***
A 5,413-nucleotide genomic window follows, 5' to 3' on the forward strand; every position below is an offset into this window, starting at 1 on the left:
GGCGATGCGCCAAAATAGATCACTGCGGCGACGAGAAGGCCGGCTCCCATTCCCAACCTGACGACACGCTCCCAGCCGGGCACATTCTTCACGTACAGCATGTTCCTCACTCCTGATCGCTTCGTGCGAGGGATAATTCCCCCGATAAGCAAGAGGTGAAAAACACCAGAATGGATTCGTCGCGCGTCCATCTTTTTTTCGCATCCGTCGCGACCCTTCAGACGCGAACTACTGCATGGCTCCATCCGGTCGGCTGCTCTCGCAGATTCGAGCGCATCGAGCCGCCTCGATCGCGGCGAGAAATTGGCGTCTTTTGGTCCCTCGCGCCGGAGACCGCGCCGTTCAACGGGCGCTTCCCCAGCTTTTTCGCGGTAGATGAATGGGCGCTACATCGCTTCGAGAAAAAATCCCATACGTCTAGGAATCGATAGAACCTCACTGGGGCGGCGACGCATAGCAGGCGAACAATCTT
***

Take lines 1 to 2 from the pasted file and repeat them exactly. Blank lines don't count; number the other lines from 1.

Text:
A 5,413-nucleotide genomic window follows, 5' to 3' on the forward strand; every position below is an offset into this window, starting at 1 on the left:
GGCGATGCGCCAAAATAGATCACTGCGGCGACGAGAAGGCCGGCTCCCATTCCCAACCTGACGACACGCTCCCAGCCGGGCACATTCTTCACGTACAGCATGTTCCTCACTCCTGATCGCTTCGTGCGAGGGATAATTCCCCCGATAAGCAAGAGGTGAAAAACACCAGAATGGATTCGTCGCGCGTCCATCTTTTTTTCGCATCCGTCGCGACCCTTCAGACGCGAACTACTGCATGGCTCCATCCGGTCGGCTGCTCTCGCAGATTCGAGCGCATCGAGCCGCCTCGATCGCGGCGAGAAATTGGCGTCTTTTGGTCCCTCGCGCCGGAGACCGCGCCGTTCAACGGGCGCTTCCCCAGCTTTTTCGCGGTAGATGAATGGGCGCTACATCGCTTCGAGAAAAAATCCCATACGTCTAGGAATCGATAGAACCTCACTGGGGCGGCGACGCATAGCAGGCGAACAATCTT